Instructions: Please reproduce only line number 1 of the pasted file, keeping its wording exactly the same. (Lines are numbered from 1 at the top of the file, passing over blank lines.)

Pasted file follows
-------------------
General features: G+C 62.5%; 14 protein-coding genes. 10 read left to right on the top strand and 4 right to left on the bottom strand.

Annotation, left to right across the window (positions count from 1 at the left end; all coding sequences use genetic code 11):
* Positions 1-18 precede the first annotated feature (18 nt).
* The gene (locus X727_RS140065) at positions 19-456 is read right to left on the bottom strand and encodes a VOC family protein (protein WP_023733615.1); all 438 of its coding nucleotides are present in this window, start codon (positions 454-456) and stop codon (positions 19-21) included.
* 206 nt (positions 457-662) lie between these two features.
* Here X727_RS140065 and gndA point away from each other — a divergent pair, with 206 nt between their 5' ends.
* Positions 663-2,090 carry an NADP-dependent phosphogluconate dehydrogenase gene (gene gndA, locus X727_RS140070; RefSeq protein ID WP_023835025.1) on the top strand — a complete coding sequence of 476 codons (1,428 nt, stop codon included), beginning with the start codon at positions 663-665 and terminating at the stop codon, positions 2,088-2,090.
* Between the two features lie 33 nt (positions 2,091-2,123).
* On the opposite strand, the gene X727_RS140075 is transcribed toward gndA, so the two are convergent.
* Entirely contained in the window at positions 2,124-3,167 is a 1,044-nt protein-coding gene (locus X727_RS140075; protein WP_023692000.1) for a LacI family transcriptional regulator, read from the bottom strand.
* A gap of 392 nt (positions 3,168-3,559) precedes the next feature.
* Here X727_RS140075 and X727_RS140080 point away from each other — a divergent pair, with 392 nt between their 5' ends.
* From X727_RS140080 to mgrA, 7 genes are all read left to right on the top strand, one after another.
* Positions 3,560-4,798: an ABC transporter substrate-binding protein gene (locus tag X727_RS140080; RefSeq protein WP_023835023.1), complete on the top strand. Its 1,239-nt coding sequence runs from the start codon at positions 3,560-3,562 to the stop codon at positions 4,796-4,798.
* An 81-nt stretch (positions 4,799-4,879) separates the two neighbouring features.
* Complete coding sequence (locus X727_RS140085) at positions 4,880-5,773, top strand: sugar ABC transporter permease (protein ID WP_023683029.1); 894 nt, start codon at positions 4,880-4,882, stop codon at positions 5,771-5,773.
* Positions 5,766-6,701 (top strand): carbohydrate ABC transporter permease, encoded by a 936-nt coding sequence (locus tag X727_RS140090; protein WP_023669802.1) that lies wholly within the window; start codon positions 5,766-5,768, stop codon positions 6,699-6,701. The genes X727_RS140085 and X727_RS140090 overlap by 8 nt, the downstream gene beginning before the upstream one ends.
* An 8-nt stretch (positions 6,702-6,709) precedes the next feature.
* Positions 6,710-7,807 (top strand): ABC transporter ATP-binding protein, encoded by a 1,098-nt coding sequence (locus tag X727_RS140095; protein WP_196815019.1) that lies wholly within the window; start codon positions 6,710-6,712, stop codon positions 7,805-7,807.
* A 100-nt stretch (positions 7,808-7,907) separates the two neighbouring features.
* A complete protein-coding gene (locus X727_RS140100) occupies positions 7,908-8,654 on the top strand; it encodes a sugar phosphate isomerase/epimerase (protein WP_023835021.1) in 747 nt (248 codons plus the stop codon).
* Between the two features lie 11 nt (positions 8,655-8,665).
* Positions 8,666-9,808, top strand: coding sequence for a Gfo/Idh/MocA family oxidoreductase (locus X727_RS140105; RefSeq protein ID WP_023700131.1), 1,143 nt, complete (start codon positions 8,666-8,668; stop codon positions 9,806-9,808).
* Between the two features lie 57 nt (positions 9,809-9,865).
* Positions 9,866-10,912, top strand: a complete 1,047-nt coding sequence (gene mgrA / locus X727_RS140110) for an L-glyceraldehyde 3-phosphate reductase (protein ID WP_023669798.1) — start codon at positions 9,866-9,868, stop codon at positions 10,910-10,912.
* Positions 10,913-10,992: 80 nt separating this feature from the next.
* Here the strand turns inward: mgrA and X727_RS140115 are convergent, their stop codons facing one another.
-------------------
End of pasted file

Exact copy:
General features: G+C 62.5%; 14 protein-coding genes. 10 read left to right on the top strand and 4 right to left on the bottom strand.